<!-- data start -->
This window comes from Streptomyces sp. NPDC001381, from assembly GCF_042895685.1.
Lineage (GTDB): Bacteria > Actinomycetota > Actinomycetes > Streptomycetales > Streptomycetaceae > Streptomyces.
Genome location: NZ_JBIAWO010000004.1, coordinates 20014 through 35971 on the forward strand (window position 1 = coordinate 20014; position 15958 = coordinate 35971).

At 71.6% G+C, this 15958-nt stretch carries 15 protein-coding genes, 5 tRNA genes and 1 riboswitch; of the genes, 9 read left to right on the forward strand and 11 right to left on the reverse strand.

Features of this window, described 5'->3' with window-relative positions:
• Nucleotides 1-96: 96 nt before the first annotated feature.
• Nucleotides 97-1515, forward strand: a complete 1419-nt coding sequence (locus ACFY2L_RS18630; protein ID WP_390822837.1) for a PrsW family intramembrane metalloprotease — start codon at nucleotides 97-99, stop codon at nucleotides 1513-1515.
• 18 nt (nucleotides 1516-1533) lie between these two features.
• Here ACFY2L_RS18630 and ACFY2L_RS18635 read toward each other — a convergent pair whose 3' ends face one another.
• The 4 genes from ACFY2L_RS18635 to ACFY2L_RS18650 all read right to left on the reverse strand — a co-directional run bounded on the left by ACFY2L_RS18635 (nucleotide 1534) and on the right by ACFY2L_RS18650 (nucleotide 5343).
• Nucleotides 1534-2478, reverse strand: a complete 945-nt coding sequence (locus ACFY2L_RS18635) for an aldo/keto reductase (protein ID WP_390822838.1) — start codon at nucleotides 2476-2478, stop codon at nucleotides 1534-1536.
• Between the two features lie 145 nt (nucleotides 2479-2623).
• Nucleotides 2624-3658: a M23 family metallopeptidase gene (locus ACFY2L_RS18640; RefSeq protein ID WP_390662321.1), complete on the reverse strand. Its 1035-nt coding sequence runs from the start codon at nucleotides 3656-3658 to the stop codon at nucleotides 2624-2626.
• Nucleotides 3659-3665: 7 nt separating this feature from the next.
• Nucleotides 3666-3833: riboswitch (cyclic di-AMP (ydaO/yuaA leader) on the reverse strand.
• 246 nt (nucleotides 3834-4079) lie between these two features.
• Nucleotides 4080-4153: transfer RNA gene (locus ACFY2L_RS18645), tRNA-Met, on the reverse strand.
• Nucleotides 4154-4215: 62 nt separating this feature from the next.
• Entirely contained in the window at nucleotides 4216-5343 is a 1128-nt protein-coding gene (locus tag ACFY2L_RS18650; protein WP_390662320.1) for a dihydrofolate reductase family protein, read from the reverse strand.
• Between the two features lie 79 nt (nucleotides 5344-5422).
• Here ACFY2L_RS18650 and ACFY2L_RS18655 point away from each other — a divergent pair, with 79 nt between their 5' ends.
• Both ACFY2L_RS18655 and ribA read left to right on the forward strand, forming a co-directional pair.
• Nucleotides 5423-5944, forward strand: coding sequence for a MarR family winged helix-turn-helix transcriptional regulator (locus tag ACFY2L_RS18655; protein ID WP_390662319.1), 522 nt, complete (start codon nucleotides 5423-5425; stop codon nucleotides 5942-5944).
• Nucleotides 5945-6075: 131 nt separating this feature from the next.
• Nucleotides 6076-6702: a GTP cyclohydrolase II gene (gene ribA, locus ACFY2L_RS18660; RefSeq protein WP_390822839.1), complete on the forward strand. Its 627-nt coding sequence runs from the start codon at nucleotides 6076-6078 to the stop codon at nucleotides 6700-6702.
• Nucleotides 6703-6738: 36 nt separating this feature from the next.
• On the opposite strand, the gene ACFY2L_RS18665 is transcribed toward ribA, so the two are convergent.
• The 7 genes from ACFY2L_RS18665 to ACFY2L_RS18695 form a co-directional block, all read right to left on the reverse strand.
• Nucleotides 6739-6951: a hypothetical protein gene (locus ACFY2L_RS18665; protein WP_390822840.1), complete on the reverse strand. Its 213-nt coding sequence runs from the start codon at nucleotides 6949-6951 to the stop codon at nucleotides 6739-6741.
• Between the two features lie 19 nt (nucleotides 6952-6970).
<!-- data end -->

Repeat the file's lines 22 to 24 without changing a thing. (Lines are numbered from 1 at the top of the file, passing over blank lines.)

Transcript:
• Both ACFY2L_RS18655 and ribA read left to right on the forward strand, forming a co-directional pair.
• Nucleotides 5423-5944, forward strand: coding sequence for a MarR family winged helix-turn-helix transcriptional regulator (locus tag ACFY2L_RS18655; protein ID WP_390662319.1), 522 nt, complete (start codon nucleotides 5423-5425; stop codon nucleotides 5942-5944).
• Nucleotides 5945-6075: 131 nt separating this feature from the next.